Lawsuits filed under Title III of the Helms-Burton Act (LIBERTAD Act), continue to move forward, with a recent suit filed by Javier Lopez against French company investment bank Société Générale S.A. His family’s bank was expropriated by the Cuban government in the early days of the Revolution, when it was owed by his uncle, who, according to Lopez, remained a political prisoner in Cuba for 30 years.
Meanwhile, the lawsuit filed in May against Carnival Cruise Line, the first filed under Title III of Helms-Burton, has continued to move forward. The judge ruled tentatively in-favor of the plaintiff but the final decision will be made in a few weeks time. The first few cases may determine a precedent and set the stage for other suits that U.S. firms are prepared to file.
CUBA’S FOREIGN RELATIONS
According to Cuba’s Ministry of Tourism, the island received 3 million visitors so far this year, with the majority of those visitors being Canadian, OnCuba reports. Russia, meanwhile, has the “highest growth rate” in the Cuban tourism market. Cuba had predicted 5.1 million visitors at the beginning of the year, but has adjusted that estimate to 4.3 million in the wake of the Trump administration’s travel restrictions. Cuba’s Minister of Tourism, Manuel Marrero, reportedly estimated that the prohibition on U.S. cruise travel would impact the travel of “more than 560,000 Americans in what remains of the year.” Tourism is the second largest generator of income for the island.
In late July, Panama temporarily suspended the issuance of tourist cards to Cubans—who frequently travel to Panama to shop—due to irregularities in the allocation of the cards. According to OnCuba, on Monday, Daniel Rojas, President of the Association of Users of the Colón Free Trade Zone (ZLC), shared details of the irregularities. “In Cuba there was a robot that grabbed all these quotas and monopolized them, pure technology. Those quotas, the people who owned that robot, sold them for 500 dollars. And the card is only worth 20 dollars at the Consulate. Then that business must be eliminated and that situation must be regularized.” There is also concern on the Panamanian side that some are using the card to get to Panama in order to begin a journey to the U.S. Panama is working with business leaders to solve the issue, stating that Cubans are welcome to come shop in Panama, where they represent a significant portion of shoppers. According to the administration of the ZLC, Cubans represented 40.1 percent of those who had entered the zone as of August this year.
RECOMMENDED READINGS, AND VIEWINGS
Clandestina vs Zara: subtle inspiration or vulgar plagiarism?, Mónica Rivero, OnCuba
The Spanish clothing brand ZARA recently released a shirt featuring the words “Mentally I am in Havana,” mirroring a popular original design by Clandestina, Cuba’s first independent fashion brand, “Actually, I’m in Havana.” ZARA has other designs that appear similar to Clandestina’s work as well, including a shirt with the words “Delete the Drama,” similar to Clandestina’s “Se acabó el drama” design, and a piece that appears to be based on Clandestina’s “País en Construcción” (Country under construction) line. Clandestina released a video about the apparently copied designs, telling ZARA it “needs to stop” (“tienes que parar”), a common phrase in Cuba’s slang. ZARA has been accused of taking inspiration from others’ designs in the past.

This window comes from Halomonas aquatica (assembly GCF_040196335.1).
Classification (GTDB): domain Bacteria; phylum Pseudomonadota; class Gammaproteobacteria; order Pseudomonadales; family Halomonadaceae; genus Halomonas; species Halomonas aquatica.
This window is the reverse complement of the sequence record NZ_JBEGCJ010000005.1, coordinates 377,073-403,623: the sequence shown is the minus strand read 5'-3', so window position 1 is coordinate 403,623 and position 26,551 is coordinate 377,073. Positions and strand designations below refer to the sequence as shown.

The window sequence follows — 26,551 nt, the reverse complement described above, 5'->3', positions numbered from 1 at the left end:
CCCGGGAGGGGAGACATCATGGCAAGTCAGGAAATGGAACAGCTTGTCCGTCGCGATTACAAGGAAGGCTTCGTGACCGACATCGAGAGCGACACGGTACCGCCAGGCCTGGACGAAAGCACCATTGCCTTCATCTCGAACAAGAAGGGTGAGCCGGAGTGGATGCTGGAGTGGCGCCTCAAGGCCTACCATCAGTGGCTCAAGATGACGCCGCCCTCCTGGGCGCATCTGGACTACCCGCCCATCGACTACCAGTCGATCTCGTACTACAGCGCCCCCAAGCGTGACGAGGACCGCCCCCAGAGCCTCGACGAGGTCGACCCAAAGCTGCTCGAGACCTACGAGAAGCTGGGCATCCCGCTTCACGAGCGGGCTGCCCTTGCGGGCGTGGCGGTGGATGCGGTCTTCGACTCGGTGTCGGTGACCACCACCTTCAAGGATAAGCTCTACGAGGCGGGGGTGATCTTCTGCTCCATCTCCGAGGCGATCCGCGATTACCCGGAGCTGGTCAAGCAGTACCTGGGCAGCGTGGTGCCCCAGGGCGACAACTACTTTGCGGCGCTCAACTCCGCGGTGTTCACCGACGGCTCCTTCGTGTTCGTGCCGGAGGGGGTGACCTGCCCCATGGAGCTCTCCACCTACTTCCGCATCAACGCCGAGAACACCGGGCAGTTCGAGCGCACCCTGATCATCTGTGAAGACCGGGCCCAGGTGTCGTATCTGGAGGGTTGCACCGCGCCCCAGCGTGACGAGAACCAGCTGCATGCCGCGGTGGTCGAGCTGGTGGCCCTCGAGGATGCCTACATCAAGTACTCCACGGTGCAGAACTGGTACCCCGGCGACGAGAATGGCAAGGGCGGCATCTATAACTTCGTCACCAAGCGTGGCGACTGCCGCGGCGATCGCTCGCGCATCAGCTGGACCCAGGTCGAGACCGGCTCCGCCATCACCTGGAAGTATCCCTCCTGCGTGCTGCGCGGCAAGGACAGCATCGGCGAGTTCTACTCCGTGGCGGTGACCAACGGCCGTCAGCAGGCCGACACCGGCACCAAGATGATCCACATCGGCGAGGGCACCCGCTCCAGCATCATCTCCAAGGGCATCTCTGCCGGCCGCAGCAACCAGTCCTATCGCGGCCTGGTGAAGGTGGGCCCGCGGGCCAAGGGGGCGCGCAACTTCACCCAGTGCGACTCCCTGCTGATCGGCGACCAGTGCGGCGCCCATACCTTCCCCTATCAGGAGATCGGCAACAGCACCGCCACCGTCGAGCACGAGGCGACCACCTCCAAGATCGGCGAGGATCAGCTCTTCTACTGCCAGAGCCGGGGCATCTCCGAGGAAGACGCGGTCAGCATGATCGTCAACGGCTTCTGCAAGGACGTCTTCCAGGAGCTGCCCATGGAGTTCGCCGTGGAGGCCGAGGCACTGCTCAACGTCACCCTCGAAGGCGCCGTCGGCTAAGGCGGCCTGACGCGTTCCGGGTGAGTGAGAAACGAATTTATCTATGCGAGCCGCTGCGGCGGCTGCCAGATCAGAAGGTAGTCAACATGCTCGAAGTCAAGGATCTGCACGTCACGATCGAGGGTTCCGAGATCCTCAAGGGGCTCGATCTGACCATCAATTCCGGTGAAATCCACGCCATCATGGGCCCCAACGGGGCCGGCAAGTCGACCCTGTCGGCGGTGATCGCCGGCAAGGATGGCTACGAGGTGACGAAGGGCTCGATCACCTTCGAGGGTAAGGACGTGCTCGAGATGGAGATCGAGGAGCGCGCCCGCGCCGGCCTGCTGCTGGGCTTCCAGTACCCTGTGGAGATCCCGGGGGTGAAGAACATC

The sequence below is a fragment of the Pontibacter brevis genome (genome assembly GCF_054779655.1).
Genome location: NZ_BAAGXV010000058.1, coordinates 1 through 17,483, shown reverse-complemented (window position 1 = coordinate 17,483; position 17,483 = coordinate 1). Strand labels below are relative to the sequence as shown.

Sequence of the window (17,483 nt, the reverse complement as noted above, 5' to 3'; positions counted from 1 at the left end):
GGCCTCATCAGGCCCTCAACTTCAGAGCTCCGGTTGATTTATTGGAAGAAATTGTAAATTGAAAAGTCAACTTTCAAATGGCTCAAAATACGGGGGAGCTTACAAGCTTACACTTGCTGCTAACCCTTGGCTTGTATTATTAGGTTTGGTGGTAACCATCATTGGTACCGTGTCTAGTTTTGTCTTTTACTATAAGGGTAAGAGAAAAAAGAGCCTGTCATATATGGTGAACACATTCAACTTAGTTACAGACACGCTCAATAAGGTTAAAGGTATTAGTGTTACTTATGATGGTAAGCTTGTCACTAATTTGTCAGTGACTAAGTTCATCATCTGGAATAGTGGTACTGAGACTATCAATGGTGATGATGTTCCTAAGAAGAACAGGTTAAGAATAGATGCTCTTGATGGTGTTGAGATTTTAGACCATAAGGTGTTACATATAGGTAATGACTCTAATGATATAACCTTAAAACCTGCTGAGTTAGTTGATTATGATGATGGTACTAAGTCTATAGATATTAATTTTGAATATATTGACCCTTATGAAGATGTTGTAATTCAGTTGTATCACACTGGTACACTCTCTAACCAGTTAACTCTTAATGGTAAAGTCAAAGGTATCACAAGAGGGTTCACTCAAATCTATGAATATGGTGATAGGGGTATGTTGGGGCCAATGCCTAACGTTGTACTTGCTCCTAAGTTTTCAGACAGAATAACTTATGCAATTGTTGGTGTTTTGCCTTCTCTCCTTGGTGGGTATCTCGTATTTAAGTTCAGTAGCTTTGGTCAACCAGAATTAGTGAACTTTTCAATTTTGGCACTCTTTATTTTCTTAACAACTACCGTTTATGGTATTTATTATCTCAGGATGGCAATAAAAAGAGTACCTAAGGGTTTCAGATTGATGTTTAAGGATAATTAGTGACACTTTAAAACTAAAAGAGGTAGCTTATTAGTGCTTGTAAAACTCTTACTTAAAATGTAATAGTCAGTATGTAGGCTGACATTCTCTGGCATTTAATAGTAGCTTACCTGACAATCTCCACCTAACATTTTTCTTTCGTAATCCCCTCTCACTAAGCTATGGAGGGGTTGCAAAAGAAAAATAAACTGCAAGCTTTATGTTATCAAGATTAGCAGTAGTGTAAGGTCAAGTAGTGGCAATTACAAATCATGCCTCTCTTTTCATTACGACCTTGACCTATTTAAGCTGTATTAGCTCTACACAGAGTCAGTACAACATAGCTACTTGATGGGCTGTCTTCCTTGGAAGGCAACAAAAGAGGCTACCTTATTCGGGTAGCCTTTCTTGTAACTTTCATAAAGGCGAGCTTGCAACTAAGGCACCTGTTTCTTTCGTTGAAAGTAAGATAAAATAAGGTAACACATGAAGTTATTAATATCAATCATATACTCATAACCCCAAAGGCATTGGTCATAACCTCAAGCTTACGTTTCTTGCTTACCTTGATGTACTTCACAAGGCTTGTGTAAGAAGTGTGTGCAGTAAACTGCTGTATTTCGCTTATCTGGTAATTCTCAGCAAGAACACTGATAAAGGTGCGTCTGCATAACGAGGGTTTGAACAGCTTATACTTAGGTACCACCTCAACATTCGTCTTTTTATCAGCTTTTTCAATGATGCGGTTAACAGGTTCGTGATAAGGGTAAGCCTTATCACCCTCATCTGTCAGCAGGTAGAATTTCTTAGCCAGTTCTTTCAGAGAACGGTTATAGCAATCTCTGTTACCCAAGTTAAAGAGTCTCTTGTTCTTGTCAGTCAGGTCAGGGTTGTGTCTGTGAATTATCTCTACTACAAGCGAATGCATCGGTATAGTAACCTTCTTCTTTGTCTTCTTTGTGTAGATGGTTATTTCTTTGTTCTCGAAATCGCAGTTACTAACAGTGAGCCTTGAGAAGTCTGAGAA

Meet the Jews of Havana: The Small but Thriving Cuban Community You Didn’t Know Existed, Harry D. Wall, Haaretz
Havana is home to a small, yet vibrant Jewish community. Made up of three different immigration waves, the Jewish population found themselves still permitted by Fidel Castro to practice their religion. Today, Cuban Jews young and old enjoy cultural activities, including Israeli folk dancing, at Patronato, a Synagogue in Havana. The city also boasts two hotels oriented towards Jewish clientele. U.S. and Canadian non-profits provide some food, medicine, and other assistance to Jews on the island, and rabbis come from across Latin America to hold services from time to time due to lack of full-time clergy. Cuba’s Jewish population received some attention in June when Havana’s Office of the Historian announced that it would, among other projects, recover a long-neglected Jewish cemetery in Guanabacoa, as CDA reported.
Inequality and population at risk of poverty in Cuba, Omar Everleny, OnCuba
In Cuba, measuring poverty can be difficult. The challenge is in determining the best indicators to use to measure poverty, and how to measure it in a country where social programs limit, to an extent, poverty and inequality. Indicators such as income gaps and repressed and postponed consumption may serve as tools.
Fábrica de Arte Cubano included in TIME Magazine’s Greatest Places 2019, Cady Lang, TIME Magazine
Fábrica de Arte Cubano, a community project created in an old cooking oil factory, has become a cultural focal point on the island, boasting multiple art galleries, dance floors, and bars. “As Havana prepares to celebrate its 500th anniversary this year, look to Fábrica to see its cultural future,” says TIME Magazine.